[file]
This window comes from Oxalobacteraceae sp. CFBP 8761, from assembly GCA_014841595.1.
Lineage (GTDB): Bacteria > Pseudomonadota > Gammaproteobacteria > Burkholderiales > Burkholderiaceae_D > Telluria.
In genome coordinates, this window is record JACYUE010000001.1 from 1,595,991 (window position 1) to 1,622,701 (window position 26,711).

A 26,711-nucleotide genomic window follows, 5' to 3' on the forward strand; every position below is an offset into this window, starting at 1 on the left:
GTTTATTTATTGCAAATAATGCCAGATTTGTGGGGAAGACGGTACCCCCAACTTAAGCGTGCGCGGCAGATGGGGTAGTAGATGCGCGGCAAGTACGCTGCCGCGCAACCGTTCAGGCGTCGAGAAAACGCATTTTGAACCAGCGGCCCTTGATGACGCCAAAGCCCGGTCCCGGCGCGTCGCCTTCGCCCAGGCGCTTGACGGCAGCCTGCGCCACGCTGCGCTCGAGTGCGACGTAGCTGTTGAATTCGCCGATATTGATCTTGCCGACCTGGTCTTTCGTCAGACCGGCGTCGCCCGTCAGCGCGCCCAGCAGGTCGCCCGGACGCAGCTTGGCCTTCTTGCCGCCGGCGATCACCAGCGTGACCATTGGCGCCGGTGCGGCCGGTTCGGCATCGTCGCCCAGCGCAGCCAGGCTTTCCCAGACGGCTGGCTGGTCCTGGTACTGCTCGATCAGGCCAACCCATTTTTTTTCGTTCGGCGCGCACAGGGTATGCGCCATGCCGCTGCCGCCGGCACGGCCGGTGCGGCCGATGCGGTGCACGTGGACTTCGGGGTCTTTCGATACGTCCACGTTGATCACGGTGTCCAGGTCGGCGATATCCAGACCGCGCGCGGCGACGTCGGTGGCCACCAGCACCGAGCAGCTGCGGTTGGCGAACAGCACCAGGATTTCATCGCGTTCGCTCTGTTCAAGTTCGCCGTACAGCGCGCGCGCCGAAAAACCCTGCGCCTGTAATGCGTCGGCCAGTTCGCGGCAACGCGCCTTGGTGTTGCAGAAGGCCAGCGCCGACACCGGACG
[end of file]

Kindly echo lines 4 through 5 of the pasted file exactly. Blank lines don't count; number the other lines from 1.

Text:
A 26,711-nucleotide genomic window follows, 5' to 3' on the forward strand; every position below is an offset into this window, starting at 1 on the left:
GTTTATTTATTGCAAATAATGCCAGATTTGTGGGGAAGACGGTACCCCCAACTTAAGCGTGCGCGGCAGATGGGGTAGTAGATGCGCGGCAAGTACGCTGCCGCGCAACCGTTCAGGCGTCGAGAAAACGCATTTTGAACCAGCGGCCCTTGATGACGCCAAAGCCCGGTCCCGGCGCGTCGCCTTCGCCCAGGCGCTTGACGGCAGCCTGCGCCACGCTGCGCTCGAGTGCGACGTAGCTGTTGAATTCGCCGATATTGATCTTGCCGACCTGGTCTTTCGTCAGACCGGCGTCGCCCGTCAGCGCGCCCAGCAGGTCGCCCGGACGCAGCTTGGCCTTCTTGCCGCCGGCGATCACCAGCGTGACCATTGGCGCCGGTGCGGCCGGTTCGGCATCGTCGCCCAGCGCAGCCAGGCTTTCCCAGACGGCTGGCTGGTCCTGGTACTGCTCGATCAGGCCAACCCATTTTTTTTCGTTCGGCGCGCACAGGGTATGCGCCATGCCGCTGCCGCCGGCACGGCCGGTGCGGCCGATGCGGTGCACGTGGACTTCGGGGTCTTTCGATACGTCCACGTTGATCACGGTGTCCAGGTCGGCGATATCCAGACCGCGCGCGGCGACGTCGGTGGCCACCAGCACCGAGCAGCTGCGGTTGGCGAACAGCACCAGGATTTCATCGCGTTCGCTCTGTTCAAGTTCGCCGTACAGCGCGCGCGCCGAAAAACCCTGCGCCTGTAATGCGTCGGCCAGTTCGCGGCAACGCGCCTTGGTGTTGCAGAAGGCCAGCGCCGACACCGGACG